The rating results of the machinability properties for each species sample are shown in Tables 2–7. The grading results of the samples regarding the formation of silk grain are shown in Table4. None of the test samples of the three species had any grade worse than G3 regarding the formation of silk grain (raised or faded) (Figure 8).

This is partly due to the variation in the density of the samples and its influence on the results obtained.

## Artiﬁcial Neural Network Modeling for Predicting Wood Moisture Content in High Frequency Vacuum

### Results and Discussion 1. Determination of Neuron Number

The BP neural network model has a good performance and can explain 97% of the above experimental values [24]. Initially, the BP neural network model can simulate and predict the change of wood MC during high frequency drying. Figure 8 displays the predicted error curve for the neural network (error = experimental value - predicted value [29]).

The prediction error is about 2%, which proves the feasibility of the BP neural network model in MC prediction. The BP neural network was used to simulate the MC of wood during the high-frequency drying process. Artificial neural network modeling for temperature and moisture content prediction in tomato slices undergoing microwave-vacuum drying.

Moisture content prediction model of ginger hot air drying based on BP Neural Network and SVM.

Multi-Scale Evaluation of the Eﬀect of Phenol Formaldehyde Resin Impregnation on the

## Dimensional Stability and Mechanical Properties of Pinus Massoniana Lamb

### Results and Discussion 1. Weight Percent Gain and Density

Figure 2 shows the weight percent gain (WPG) and density of the control and modified wood samples. The increased density of the samples was mainly attributed to the filling of the cell lumens with PF resin. That is, higher concentrations of PF resin could reduce the permeability of the resin in wood.

The anti-swelling and anti-shrinkage efficiency of the modified wood: (a) anti-swelling efficiency; (b) anti-shrinkage efficiency. The longitudinally reduced modulus of elasticity (Er) and hardness (H) of the control and modified wood cell walls are shown in Figure 7, respectively. The modulus of elasticity (Er) and hardness (H) of the wood cell walls modified with 15% PF resin increased by approximately 24.9% and 47.3% compared to the control.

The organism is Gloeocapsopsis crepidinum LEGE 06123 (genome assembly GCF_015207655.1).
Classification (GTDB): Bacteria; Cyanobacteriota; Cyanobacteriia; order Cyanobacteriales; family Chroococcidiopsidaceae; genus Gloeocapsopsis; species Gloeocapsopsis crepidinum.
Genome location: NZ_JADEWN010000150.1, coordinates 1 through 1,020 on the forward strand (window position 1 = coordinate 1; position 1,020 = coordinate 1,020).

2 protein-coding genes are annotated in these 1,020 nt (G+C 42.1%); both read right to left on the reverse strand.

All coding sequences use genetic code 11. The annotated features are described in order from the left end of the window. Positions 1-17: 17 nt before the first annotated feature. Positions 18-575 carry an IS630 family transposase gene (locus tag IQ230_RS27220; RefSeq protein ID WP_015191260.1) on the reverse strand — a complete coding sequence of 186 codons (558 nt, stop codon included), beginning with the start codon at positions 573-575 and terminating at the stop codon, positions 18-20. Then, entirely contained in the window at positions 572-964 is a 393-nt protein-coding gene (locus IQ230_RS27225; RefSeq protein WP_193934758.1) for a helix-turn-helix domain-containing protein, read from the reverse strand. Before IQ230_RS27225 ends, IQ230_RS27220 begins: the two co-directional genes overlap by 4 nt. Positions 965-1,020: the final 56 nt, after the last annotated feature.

The significance of the elastic modulus of wood cell walls obtained from nanoindentation measurements. Compos.

## The Impact of Anatomical Characteristics on the Structural Integrity of Wood

### Results and Discussion 1. Structural Integrity

Finally, mean early wood vessel diameters were not correlated with structural integrity, although the early wood fractures of all ring-porous hardwoods preferentially occurred in a tangential direction after the vascular rings. Therefore, the potentially positive effect of the wood rays on structural integrity may be superimposed by other anatomical features. Nevertheless, unlike the ring-porous hardwoods, the mean early vessel diameter of the diffuse-porous hardwoods was correlated with the RIM (R) as shown in Fig. 6.

As a result, veins have been shown to be general weak points in the fibrous tissue of hardwood, where the weakness increases with increasing vein diameter. The size, density and distribution of the veins and the density of the rays in the wood have been found to have a significant impact on the structural integrity of the hardwood. On the other hand, the structural integrity of softwood was affected by the number of growth ring edges and the occurrence of resin channels.

As shown by the HEMI method used in this study, it is possible to provide indicators of, for example, the structural integrity of wood.